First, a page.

Leader sports editor
For every Archie Goodwin, Jacksonville has Raheem Appleby.
For every Aaron Ross or Jamal Jones, the Red Devils counter with Raheem Appleby.
Appleby, Jacksonville’s senior guard, has gone up against the best college basketball prospects in the state, holding his own against some, outshining others, as he has helped lead Jacksonville into the 6A state tournament.
Jacksonville, riding a six-game winning streak, tips off at 2:30 p.m. today against Texarkana at Marion.
“Everybody’s got to play together,” Appleby said. “We can’t play selfish. We can go far like that.”
While college scouts have come to look at players like Goodwin, Sylvan Hills’ five-star recruit, or Ole Miss signees Jones of Searcy, and Ross, of Little Rock Parkview, they can’t help but get an eyeful of Appleby in the process.
“When people know that you’re coming,” Jacksonville coach Vic Joyner said, “and they watch tape and try to find flaws and ways to cover you and you still come out and get 25, 30 points.
“Against the quality of people that were in our conference, with the number of athletic teams that we play. And this kid was coming out and getting 25, 30 points a game — that goes without saying.”
With his speed, slashing style, shooting touch and overall effort, Appleby, 6-2, has at times stolen the show from the more heralded recruits. On Feb. 23, while Jones was struggling to score 13 points after banging his knee early in Searcy’s last visit to the Devils Den, Appleby was exploding to score 31.
Behind Appleby, the Red Devils beat Goodwin’s Bears in the Conway Wampus Cat Invitational, stomped Ross’ Patriots 60-44 to set up a season split and 6A-East co-championship with Parkview and swept Jones’ Lions.
“I think I can play with all of them,” Appleby said. “I don’t know. I just play. I’m not worried about it.”
With its co-championship and tiebreaker edge on Parkview, Jacksonville (21-3, 11-3) enters the state tournament as the No. 2 seed, with a favorable draw in the bracket and a better than outside chance of reaching its second state championship game in three years.
Jacksonville beat Little Rock Hall to win the state final in 2009.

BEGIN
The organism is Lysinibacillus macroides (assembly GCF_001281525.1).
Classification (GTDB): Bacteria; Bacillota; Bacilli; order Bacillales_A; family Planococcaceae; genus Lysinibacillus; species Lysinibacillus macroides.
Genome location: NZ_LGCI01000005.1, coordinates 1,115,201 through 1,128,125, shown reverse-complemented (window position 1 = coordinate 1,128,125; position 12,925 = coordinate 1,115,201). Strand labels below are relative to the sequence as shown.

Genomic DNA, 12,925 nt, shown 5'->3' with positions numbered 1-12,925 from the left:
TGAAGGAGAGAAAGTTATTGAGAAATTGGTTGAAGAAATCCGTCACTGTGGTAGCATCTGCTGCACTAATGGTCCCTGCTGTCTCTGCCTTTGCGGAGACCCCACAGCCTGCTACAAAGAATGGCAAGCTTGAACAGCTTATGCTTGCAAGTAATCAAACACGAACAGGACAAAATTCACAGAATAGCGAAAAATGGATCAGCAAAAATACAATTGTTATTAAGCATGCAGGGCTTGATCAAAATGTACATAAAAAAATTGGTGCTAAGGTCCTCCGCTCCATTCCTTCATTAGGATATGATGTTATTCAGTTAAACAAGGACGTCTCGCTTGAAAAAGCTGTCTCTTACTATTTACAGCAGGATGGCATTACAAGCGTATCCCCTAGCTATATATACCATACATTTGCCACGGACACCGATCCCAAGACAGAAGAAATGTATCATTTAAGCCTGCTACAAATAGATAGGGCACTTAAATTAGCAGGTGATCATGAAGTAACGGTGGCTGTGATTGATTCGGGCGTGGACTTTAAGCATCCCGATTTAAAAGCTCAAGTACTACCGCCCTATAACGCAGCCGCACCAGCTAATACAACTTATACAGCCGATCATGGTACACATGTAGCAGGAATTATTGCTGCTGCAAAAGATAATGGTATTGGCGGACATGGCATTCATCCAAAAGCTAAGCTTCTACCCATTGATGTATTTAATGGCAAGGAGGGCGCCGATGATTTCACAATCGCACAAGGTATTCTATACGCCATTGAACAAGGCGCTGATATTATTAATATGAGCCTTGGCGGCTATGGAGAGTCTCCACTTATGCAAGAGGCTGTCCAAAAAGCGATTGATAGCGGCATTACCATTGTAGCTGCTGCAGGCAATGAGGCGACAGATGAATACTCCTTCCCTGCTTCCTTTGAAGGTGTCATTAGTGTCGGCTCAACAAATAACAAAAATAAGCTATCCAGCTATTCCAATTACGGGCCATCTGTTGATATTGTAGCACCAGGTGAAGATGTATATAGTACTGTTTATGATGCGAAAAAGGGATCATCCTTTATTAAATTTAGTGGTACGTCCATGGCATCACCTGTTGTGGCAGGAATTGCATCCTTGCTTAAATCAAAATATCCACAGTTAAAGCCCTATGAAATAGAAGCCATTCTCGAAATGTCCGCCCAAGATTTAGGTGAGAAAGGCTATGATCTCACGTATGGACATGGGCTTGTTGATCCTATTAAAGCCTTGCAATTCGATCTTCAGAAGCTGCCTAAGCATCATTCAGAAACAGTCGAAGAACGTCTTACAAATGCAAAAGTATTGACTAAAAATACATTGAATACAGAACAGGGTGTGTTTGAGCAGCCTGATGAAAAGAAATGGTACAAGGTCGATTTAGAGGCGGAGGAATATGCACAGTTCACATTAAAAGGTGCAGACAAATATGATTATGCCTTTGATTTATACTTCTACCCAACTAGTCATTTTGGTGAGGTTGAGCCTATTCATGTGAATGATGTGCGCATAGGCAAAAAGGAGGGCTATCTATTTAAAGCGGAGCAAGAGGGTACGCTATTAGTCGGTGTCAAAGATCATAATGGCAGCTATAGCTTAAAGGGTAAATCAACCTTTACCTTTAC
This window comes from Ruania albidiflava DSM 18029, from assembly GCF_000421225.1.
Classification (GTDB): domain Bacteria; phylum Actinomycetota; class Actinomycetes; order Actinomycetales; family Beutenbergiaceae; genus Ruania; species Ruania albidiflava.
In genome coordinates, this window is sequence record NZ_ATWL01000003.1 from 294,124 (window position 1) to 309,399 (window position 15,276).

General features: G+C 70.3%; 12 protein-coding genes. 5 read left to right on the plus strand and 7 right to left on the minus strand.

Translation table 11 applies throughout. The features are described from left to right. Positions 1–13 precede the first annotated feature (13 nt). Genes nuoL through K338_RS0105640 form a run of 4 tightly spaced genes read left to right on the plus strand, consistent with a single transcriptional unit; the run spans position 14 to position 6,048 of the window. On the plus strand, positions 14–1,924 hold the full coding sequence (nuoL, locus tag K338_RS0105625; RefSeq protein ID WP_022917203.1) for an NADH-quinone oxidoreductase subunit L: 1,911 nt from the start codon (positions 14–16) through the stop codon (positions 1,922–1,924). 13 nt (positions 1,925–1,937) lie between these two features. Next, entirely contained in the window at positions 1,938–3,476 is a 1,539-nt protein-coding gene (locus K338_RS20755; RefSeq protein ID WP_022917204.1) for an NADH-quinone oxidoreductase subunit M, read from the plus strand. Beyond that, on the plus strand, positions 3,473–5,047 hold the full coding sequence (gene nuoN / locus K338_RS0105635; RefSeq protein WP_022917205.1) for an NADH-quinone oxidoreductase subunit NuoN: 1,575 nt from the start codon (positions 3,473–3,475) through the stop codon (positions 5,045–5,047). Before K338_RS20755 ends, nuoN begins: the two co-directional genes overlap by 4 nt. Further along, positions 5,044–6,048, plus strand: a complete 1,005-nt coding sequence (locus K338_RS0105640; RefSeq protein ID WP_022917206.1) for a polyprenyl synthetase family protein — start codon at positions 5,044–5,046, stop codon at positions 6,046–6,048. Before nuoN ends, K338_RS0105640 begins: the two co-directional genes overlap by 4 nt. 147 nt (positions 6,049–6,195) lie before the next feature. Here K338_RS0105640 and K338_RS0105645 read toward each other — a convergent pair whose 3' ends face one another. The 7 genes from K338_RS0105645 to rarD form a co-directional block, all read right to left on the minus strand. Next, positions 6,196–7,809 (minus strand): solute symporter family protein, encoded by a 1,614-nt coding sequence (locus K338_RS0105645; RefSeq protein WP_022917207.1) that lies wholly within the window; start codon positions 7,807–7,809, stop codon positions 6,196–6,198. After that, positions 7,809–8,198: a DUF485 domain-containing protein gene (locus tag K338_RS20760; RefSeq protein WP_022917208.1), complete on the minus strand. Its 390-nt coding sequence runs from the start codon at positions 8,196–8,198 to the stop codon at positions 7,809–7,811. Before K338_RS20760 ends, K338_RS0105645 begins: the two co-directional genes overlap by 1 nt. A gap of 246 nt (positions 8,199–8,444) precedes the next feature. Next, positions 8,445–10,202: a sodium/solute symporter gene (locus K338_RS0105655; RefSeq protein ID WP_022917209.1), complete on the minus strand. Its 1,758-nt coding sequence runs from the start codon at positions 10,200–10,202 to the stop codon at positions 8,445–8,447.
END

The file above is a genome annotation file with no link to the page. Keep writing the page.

“It’s a lot different,” Appleby said. “I didn’t play that much back then. Now I play a whole lot.”
One of the differences is Appleby, Joyner said.
“Raheem has had these skills ever since he’s been here,” Joyner said. “But he’s such an unselfish kid. He yielded his sophomore year, when he was just learning, but he had that championship team. He had to yield to those kids.”
Appleby is averaging 19.7 points, 2 assists, 1.2 steals and 1.2 rebounds a game. He has stepped forward this season after Joyner urged him to do so last year.
“We prodded him, poked him, encouraged him to score,” Joyner said. “Because he could score just like this, we saw it in practice. But he yielded to D’Shone McClure and T.J. Green. And every time Raheem scored 12 points or more last year, we won a game.”
“I know they expect me to score, which I think I will, but I just want to keep the team together,” Appleby said.
During their six-game streak, which came on a compressed schedule that forced them to play consecutive nights because of makeup games, the Red Devils found other scorers to complement Appleby.
“The last six games, brutal stretch that we had, we were able to sit Raheem down for two or three minutes a quarter,” Joyner said. “And let people like Aaron Smith, Dustin House, Jonathon Patterson, Crushawn Hayes —those kids stepped up and gave him rest.
“And that was huge for that six-game stretch. It gave the other guys an opportunity to get out there and learn a little bit.”
With the college recruiters drifting in Appleby’s direction, UALR, coached by Steve Shields, appears to have the inside track. Missouri State, Moorehead State and Tulsa have also shown interest, as well as a cluster of junior colleges.
One way or the other, Appleby appears likely to continue his career. But Joyner said the final months of class are going to determine whether Appleby will academically qualify for a four-year school or go the junior college route to get eligible.
“The kid is smart because he made a 20 on his ACT and that’s no easy task,” Joyner said. “So he’s already got a high ACT score but he’s got to get his GPA up.”
In the meantime, Appleby will be trying to close out his high school career with another championship.
“The teams we’re going to play, we’ve played them before so we know what they look like,” Appleby said. “So we kind of know how to prepare for them.”